Planning Permission: When you need it | ArchiPal

planning permission

Obtaining planning clearance is an important step in any self-build or extension project in the United Kingdom. When it comes to extending your home, adding a garden office, or building a new home, planning approval is an unavoidable aspect of the process. You must either submit a planning application or if your project is for a modest expansion or outbuilding, you may be able to avoid doing so if you build within Permitted Development guidelines.

Before you submit an application, learn how the planning permission system works so you can better navigate the process. There are various sorts of applications accessible, each with its own set of limitations, expenses, and information requirements, so it’s important to know which one would be best for your project in the United Kingdom.

Before you submit a planning application, learn what you need to know about them, how to apply, and how to establish whether your project needs planning permission and building regulations in the first place with this article summarising the UK government’s building regulations for your project.

When You Require It

If you wish to do the following, you’ll almost certainly require planning permission:

  • Construct something new
  • Make a significant alteration to your structure, such as adding an extension
  • Change the way your building is used
  • Contact your local planning authority (LPA) through your local council to find out if your project needs planning clearance.

Obtaining Planning Permission And Building Regulations

Contact your LPA through your local council to seek planning application clearance.

If your project requires planning approval and you proceed without obtaining it, you may be served with an “enforcement notice” forcing you to reverse all of your alterations.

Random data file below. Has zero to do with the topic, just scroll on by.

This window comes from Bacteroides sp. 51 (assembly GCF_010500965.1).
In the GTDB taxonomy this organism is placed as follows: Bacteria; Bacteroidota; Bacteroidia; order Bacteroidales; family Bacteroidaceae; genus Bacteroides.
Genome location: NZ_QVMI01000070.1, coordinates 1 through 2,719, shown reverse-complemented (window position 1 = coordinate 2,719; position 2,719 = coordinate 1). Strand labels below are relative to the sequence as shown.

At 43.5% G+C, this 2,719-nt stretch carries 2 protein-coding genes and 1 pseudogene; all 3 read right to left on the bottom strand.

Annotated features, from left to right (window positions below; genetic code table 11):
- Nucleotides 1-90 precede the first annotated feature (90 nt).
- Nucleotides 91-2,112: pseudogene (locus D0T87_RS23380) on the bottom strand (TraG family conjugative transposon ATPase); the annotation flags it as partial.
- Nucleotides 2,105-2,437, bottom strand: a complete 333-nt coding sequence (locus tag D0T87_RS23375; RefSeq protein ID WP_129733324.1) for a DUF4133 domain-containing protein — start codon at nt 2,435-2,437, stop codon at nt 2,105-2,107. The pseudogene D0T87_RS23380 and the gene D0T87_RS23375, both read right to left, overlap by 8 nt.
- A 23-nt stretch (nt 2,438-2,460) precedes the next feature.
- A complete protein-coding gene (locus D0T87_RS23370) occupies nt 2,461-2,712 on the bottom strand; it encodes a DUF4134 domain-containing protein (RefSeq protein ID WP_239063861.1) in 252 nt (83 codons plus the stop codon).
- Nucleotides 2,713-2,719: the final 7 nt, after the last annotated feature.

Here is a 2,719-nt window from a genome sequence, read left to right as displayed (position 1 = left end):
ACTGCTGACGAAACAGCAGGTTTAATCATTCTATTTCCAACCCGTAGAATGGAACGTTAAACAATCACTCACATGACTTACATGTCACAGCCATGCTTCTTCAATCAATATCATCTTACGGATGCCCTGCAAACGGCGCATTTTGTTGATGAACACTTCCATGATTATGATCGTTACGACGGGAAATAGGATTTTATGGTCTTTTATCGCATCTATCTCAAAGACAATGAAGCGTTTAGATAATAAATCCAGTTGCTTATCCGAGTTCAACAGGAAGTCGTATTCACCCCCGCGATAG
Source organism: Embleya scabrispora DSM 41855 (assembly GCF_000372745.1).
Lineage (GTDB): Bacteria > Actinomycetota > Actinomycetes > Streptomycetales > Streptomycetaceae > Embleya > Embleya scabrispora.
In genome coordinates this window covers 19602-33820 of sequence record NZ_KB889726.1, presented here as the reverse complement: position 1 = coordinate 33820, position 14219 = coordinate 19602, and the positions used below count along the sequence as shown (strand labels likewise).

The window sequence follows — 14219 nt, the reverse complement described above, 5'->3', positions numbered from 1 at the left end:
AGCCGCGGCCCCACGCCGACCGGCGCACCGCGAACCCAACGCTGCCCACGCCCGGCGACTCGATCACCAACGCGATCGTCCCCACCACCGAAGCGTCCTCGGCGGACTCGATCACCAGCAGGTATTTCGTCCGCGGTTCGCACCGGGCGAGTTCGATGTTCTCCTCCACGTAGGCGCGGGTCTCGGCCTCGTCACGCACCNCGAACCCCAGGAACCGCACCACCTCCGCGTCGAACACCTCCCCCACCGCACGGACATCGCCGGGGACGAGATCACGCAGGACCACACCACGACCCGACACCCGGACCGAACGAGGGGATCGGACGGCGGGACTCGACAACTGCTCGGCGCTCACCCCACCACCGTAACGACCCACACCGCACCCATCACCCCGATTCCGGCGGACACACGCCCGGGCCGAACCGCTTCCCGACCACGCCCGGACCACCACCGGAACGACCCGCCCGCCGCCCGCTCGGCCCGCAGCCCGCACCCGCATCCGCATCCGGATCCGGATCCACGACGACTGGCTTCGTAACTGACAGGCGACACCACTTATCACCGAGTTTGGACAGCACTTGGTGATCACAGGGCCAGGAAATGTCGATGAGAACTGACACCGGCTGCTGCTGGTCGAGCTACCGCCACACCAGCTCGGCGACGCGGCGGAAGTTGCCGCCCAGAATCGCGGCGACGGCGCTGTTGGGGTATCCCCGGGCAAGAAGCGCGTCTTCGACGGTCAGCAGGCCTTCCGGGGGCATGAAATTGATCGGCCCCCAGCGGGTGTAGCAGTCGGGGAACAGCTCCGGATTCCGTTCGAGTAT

Ignoring an enforcement notice is unlawful, but you can appeal it.

When You Don’t Require It

Some construction projects may not require planning approval. Permitted development rights are the term for this.

Permitted development rights are usually granted to the following construction projects:

  • Warehouses and industrial buildings
  • Certain outdoor signs and ads – albeit commercials are subject to additional building regulations.
  • Demolition – but first, you must obtain demolition authorisation from your local planning authority (LPA) from your local council.

Other projects, such as those that would have little influence on your neighbours or the environment, might not require planning permission. If you think this could apply to your project, contact your local council’s LPA.

England’s Community Rights

You may not need to go through the standard planning application approval procedure if your development project helps the local community and the community supports it. Under some conditions, neighbourhood planning allows your community to award planning permission directly to you.

Following Your Application

Based on its development plan, your local planning authority (LPA) will determine whether or not to give planning approval for your project. It will not consider whether local residents want it.

An LPA will consider the following factors when determining whether a planning application is compatible with its development plan:

  • The number, size, layout, location, and aesthetic of structures
  • The available infrastructure, such as roads and water supplies
  • Any landscaping requirements
  • What you intend to do with the development
  • How your development will impact the surrounding neighbourhood, such as if it would result in a significant increase in traffic

Planning applications are usually decided within 8 weeks. In England, the time limit for particularly big or complicated applications is 13 weeks. You can appeal if the judgement takes too long.


If your application is denied, consider altering your plans to reach an agreement with the local planning authority (LPA). You can file an appeal if you are unable to reach an agreement. The decision on an appeal might take many months.